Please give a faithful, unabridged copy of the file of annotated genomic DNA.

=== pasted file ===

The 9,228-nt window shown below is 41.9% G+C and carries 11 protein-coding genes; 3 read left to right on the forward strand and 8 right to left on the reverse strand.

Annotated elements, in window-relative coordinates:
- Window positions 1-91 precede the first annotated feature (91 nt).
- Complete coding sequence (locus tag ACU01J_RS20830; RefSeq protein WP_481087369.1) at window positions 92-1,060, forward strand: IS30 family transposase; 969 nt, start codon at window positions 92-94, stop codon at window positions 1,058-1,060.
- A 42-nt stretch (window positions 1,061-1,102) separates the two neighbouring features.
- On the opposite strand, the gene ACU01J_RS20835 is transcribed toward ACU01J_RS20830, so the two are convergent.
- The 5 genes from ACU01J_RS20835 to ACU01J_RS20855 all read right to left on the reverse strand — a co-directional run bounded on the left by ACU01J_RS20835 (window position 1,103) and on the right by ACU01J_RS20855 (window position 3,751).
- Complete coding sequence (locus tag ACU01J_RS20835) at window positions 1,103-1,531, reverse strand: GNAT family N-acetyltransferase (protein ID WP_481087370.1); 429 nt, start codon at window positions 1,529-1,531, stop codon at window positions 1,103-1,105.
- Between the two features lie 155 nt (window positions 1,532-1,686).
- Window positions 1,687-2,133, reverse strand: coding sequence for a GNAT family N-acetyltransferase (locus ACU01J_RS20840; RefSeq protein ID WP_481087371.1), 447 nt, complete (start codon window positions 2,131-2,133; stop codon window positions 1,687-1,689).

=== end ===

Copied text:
The 9,228-nt window shown below is 41.9% G+C and carries 11 protein-coding genes; 3 read left to right on the forward strand and 8 right to left on the reverse strand.

Annotated elements, in window-relative coordinates:
- Window positions 1-91 precede the first annotated feature (91 nt).
- Complete coding sequence (locus tag ACU01J_RS20830; RefSeq protein WP_481087369.1) at window positions 92-1,060, forward strand: IS30 family transposase; 969 nt, start codon at window positions 92-94, stop codon at window positions 1,058-1,060.
- A 42-nt stretch (window positions 1,061-1,102) separates the two neighbouring features.
- On the opposite strand, the gene ACU01J_RS20835 is transcribed toward ACU01J_RS20830, so the two are convergent.
- The 5 genes from ACU01J_RS20835 to ACU01J_RS20855 all read right to left on the reverse strand — a co-directional run bounded on the left by ACU01J_RS20835 (window position 1,103) and on the right by ACU01J_RS20855 (window position 3,751).
- Complete coding sequence (locus tag ACU01J_RS20835) at window positions 1,103-1,531, reverse strand: GNAT family N-acetyltransferase (protein ID WP_481087370.1); 429 nt, start codon at window positions 1,529-1,531, stop codon at window positions 1,103-1,105.
- Between the two features lie 155 nt (window positions 1,532-1,686).
- Window positions 1,687-2,133, reverse strand: coding sequence for a GNAT family N-acetyltransferase (locus ACU01J_RS20840; RefSeq protein ID WP_481087371.1), 447 nt, complete (start codon window positions 2,131-2,133; stop codon window positions 1,687-1,689).